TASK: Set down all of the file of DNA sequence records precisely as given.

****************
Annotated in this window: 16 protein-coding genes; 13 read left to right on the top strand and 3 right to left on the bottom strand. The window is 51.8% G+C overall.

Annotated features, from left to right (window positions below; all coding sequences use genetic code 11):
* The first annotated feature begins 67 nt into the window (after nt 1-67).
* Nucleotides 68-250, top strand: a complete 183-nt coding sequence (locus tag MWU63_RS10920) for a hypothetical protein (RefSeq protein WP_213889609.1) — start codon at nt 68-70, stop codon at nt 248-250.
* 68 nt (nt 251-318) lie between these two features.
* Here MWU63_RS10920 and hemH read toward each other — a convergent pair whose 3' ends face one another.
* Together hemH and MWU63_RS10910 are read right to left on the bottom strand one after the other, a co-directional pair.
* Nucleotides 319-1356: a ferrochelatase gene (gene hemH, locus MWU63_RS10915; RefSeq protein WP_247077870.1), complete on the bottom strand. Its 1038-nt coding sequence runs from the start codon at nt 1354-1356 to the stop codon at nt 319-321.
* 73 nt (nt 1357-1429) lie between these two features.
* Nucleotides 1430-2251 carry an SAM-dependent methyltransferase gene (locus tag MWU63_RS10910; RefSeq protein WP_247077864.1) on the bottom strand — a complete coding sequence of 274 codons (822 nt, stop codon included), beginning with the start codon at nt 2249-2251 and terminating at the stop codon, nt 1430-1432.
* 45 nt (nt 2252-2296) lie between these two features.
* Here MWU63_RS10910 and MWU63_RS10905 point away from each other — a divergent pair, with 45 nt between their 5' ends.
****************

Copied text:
Annotated in this window: 16 protein-coding genes; 13 read left to right on the top strand and 3 right to left on the bottom strand. The window is 51.8% G+C overall.

Annotated features, from left to right (window positions below; all coding sequences use genetic code 11):
* The first annotated feature begins 67 nt into the window (after nt 1-67).
* Nucleotides 68-250, top strand: a complete 183-nt coding sequence (locus tag MWU63_RS10920) for a hypothetical protein (RefSeq protein WP_213889609.1) — start codon at nt 68-70, stop codon at nt 248-250.
* 68 nt (nt 251-318) lie between these two features.
* Here MWU63_RS10920 and hemH read toward each other — a convergent pair whose 3' ends face one another.
* Together hemH and MWU63_RS10910 are read right to left on the bottom strand one after the other, a co-directional pair.
* Nucleotides 319-1356: a ferrochelatase gene (gene hemH, locus MWU63_RS10915; RefSeq protein WP_247077870.1), complete on the bottom strand. Its 1038-nt coding sequence runs from the start codon at nt 1354-1356 to the stop codon at nt 319-321.
* 73 nt (nt 1357-1429) lie between these two features.
* Nucleotides 1430-2251 carry an SAM-dependent methyltransferase gene (locus tag MWU63_RS10910; RefSeq protein WP_247077864.1) on the bottom strand — a complete coding sequence of 274 codons (822 nt, stop codon included), beginning with the start codon at nt 2249-2251 and terminating at the stop codon, nt 1430-1432.
* 45 nt (nt 2252-2296) lie between these two features.
* Here MWU63_RS10910 and MWU63_RS10905 point away from each other — a divergent pair, with 45 nt between their 5' ends.